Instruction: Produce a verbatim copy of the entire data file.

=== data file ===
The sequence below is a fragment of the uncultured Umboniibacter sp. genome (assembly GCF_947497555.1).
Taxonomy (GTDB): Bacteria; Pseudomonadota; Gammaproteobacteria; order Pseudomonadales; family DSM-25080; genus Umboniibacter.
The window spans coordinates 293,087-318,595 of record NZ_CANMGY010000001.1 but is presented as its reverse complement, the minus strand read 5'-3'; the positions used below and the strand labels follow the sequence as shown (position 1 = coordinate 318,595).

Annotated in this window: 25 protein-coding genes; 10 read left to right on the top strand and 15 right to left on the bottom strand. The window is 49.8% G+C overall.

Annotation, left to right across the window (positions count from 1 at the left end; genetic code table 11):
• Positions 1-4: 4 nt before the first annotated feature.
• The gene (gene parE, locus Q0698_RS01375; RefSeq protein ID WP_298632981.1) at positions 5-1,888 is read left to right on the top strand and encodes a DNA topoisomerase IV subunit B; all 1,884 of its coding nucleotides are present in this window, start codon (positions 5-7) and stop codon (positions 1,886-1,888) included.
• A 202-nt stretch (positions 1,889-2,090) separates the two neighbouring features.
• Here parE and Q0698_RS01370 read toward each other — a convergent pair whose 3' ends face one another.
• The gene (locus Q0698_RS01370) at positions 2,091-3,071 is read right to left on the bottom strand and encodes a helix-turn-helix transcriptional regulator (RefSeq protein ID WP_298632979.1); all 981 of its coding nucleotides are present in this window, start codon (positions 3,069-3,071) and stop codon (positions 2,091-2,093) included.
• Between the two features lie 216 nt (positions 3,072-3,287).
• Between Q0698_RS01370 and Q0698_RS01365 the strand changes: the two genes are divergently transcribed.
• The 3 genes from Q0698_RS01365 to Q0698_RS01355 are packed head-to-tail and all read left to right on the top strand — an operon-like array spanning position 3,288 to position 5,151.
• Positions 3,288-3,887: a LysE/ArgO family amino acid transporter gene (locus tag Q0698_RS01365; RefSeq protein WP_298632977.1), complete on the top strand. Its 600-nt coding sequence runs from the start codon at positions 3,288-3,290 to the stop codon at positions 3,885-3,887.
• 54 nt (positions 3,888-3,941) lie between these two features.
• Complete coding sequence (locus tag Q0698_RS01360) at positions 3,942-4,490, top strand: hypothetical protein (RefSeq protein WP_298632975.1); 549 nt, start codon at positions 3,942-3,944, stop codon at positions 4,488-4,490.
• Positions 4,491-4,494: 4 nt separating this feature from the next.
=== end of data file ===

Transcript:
The sequence below is a fragment of the uncultured Umboniibacter sp. genome (assembly GCF_947497555.1).
Taxonomy (GTDB): Bacteria; Pseudomonadota; Gammaproteobacteria; order Pseudomonadales; family DSM-25080; genus Umboniibacter.
The window spans coordinates 293,087-318,595 of record NZ_CANMGY010000001.1 but is presented as its reverse complement, the minus strand read 5'-3'; the positions used below and the strand labels follow the sequence as shown (position 1 = coordinate 318,595).

Annotated in this window: 25 protein-coding genes; 10 read left to right on the top strand and 15 right to left on the bottom strand. The window is 49.8% G+C overall.

Annotation, left to right across the window (positions count from 1 at the left end; genetic code table 11):
• Positions 1-4: 4 nt before the first annotated feature.
• The gene (gene parE, locus Q0698_RS01375; RefSeq protein ID WP_298632981.1) at positions 5-1,888 is read left to right on the top strand and encodes a DNA topoisomerase IV subunit B; all 1,884 of its coding nucleotides are present in this window, start codon (positions 5-7) and stop codon (positions 1,886-1,888) included.
• A 202-nt stretch (positions 1,889-2,090) separates the two neighbouring features.
• Here parE and Q0698_RS01370 read toward each other — a convergent pair whose 3' ends face one another.
• The gene (locus Q0698_RS01370) at positions 2,091-3,071 is read right to left on the bottom strand and encodes a helix-turn-helix transcriptional regulator (RefSeq protein ID WP_298632979.1); all 981 of its coding nucleotides are present in this window, start codon (positions 3,069-3,071) and stop codon (positions 2,091-2,093) included.
• Between the two features lie 216 nt (positions 3,072-3,287).
• Between Q0698_RS01370 and Q0698_RS01365 the strand changes: the two genes are divergently transcribed.
• The 3 genes from Q0698_RS01365 to Q0698_RS01355 are packed head-to-tail and all read left to right on the top strand — an operon-like array spanning position 3,288 to position 5,151.
• Positions 3,288-3,887: a LysE/ArgO family amino acid transporter gene (locus tag Q0698_RS01365; RefSeq protein WP_298632977.1), complete on the top strand. Its 600-nt coding sequence runs from the start codon at positions 3,288-3,290 to the stop codon at positions 3,885-3,887.
• 54 nt (positions 3,888-3,941) lie between these two features.
• Complete coding sequence (locus tag Q0698_RS01360) at positions 3,942-4,490, top strand: hypothetical protein (RefSeq protein WP_298632975.1); 549 nt, start codon at positions 3,942-3,944, stop codon at positions 4,488-4,490.
• Positions 4,491-4,494: 4 nt separating this feature from the next.